Clindamycin is an antibiotic that works by inhibiting the protein synthesis of bacteria. When used to treat malaria, clindamycin does not directly kill the parasites causing the disease. Instead, it stops their growth, allowing the body’s immune system to destroy them.

Clindamycin is an antibiotic that can effectively treat tonsillitis- an infection of the tonsils. This drug works by limiting the growth of bacteria and reducing tonsillitis symptoms. 

Clindamycin and doxycycline should not be used with tretinoin (an acne medicine). If these medicines are used together, the tretinoin may make the clindamycin or doxycycline less effective. Therefore, you must finish taking all of your clindamycin or doxycycline before you start using tretinoin. 

No, you should not use these antibiotics together. Clindamycin and doxycycline are two different types of antibiotics, and using them together could increase your risk of developing antibiotic resistance. You should finish taking all of your clindamycin before taking doxycycline, or vice versa. 

Both clindamycin and doxycycline are effective antibiotics for acne. However, clindamycin may be less effective than doxycycline against certain bacteria. If you have had success with doxycycline in the past, it is probably the better choice.

However, suppose you have not had desirable results with doxycycline or are allergic to penicillin antibiotics. In that case, clindamycin may be a better choice for you. 

Clarithromycin is a more potent antibiotic than doxycycline. However, doxycycline may be a better choice for some infections because it has fewer side effects. Your doctor will probably prescribe clarithromycin if you have a severe infection. Doxycycline may be the better choice if you have a less serious condition. 

Yes, clindamycin is more effective against all pathogens than lincomycin. In addition, it is very effective against anaerobes. Clindamycin is approved for the treatment of toxoplasma and neospora infections.

However, sulfadiazine and pyrimethamine continue to be the medications of choice for toxoplasmosis in humans.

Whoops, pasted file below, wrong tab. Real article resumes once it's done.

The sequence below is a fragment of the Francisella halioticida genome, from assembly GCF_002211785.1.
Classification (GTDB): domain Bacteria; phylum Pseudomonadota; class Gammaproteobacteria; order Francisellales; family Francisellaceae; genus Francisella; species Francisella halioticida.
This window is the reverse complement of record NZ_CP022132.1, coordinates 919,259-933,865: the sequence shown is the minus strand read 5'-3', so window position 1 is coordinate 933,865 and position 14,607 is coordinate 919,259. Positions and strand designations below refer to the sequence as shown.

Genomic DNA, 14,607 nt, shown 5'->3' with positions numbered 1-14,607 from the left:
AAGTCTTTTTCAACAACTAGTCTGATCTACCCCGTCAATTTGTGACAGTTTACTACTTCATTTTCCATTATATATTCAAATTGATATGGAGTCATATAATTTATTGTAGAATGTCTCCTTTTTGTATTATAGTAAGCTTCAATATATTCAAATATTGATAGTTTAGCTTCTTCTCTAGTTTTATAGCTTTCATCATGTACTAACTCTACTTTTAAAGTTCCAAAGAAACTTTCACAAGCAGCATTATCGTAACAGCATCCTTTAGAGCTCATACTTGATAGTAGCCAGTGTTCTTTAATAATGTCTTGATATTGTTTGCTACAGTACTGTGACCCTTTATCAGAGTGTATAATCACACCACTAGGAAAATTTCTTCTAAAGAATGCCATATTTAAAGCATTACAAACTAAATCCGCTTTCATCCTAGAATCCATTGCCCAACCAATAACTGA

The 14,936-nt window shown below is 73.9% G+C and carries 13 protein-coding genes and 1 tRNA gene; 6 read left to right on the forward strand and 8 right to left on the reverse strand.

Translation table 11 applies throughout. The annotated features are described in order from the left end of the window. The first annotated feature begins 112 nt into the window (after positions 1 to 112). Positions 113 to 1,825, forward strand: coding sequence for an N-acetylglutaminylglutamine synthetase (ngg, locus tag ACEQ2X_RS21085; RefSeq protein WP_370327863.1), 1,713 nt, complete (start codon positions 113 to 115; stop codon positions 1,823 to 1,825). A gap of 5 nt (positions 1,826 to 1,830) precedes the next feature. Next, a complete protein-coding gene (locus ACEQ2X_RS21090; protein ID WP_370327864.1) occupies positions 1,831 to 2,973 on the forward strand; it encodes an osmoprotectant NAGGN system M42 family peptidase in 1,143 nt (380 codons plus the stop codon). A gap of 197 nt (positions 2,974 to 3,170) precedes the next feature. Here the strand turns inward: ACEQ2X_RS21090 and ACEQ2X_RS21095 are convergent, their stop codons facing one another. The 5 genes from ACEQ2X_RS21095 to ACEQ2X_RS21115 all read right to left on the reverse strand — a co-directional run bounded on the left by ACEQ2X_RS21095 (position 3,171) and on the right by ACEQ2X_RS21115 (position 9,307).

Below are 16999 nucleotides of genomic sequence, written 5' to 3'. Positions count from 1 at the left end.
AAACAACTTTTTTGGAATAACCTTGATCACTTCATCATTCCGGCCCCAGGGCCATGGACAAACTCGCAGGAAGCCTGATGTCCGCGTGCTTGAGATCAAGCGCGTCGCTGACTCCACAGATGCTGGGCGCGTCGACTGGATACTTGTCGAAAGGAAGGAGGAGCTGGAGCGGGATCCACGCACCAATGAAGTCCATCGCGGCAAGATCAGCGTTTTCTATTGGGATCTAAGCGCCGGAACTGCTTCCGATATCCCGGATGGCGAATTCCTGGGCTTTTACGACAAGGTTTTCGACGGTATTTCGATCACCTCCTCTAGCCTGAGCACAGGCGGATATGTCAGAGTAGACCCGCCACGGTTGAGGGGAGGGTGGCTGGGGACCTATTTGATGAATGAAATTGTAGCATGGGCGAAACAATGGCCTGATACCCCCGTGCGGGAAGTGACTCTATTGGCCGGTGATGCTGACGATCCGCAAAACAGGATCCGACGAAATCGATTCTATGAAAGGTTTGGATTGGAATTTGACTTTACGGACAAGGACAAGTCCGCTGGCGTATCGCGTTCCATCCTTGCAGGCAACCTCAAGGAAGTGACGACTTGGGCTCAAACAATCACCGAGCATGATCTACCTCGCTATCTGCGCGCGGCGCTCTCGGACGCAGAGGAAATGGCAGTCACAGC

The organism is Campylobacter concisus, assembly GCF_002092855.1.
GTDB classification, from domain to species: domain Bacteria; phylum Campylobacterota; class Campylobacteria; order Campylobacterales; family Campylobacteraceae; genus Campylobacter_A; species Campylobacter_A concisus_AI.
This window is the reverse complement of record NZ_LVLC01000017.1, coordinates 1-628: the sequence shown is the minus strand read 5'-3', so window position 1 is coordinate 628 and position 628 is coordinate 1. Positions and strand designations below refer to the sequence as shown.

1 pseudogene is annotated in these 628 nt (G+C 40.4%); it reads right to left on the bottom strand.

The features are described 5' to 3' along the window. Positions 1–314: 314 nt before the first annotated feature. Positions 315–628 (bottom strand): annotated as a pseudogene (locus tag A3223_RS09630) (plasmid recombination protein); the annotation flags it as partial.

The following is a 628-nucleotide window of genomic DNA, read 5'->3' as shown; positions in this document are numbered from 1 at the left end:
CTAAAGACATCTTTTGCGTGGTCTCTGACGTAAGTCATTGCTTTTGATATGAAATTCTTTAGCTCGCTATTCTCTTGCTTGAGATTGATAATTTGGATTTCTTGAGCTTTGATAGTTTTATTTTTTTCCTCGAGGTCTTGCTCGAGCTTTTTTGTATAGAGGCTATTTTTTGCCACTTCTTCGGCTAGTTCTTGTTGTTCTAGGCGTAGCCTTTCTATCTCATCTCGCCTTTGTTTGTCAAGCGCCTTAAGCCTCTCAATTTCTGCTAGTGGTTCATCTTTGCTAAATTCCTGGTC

Clindamycin is a macrolide antibiotic, which, when administered as an antiprotozoal agent, is always coupled with additional medicines for the treatment of falciparum malaria. When used for treating severe infections, it is commonly administered intravenously in conjunction with other antibiotics. 

After two days of taking clindamycin, you will likely observe an improvement in your symptoms. However, after taking clindamycin for a few days, you should follow up with your healthcare physician if your symptoms are not improving or look to be worsening. 

You should consult a professional healthcare provider before taking antibiotics because they can cause serious side effects. Also, some people are allergic to certain antibiotics, and taking them can cause a life-threatening reaction.

In addition, your professional healthcare provider can perform susceptibility testing to determine which antibiotic and dosage are required for your treatment. 

Yes, some antibiotics can cause fatigue. This might be a sign of the illness the antibiotics are treating, or it could be a dangerous but uncommon adverse effect of the medication.

The content on Doctor Alexa’s blog is reviewed by Advanced practice registered nurses or pharmacist and is intended for educational purposes only. This information should not be relied upon as professional medical counsel. Be sure to always consult with your physician about the dangers and benefits of any medication, treatment or procedure.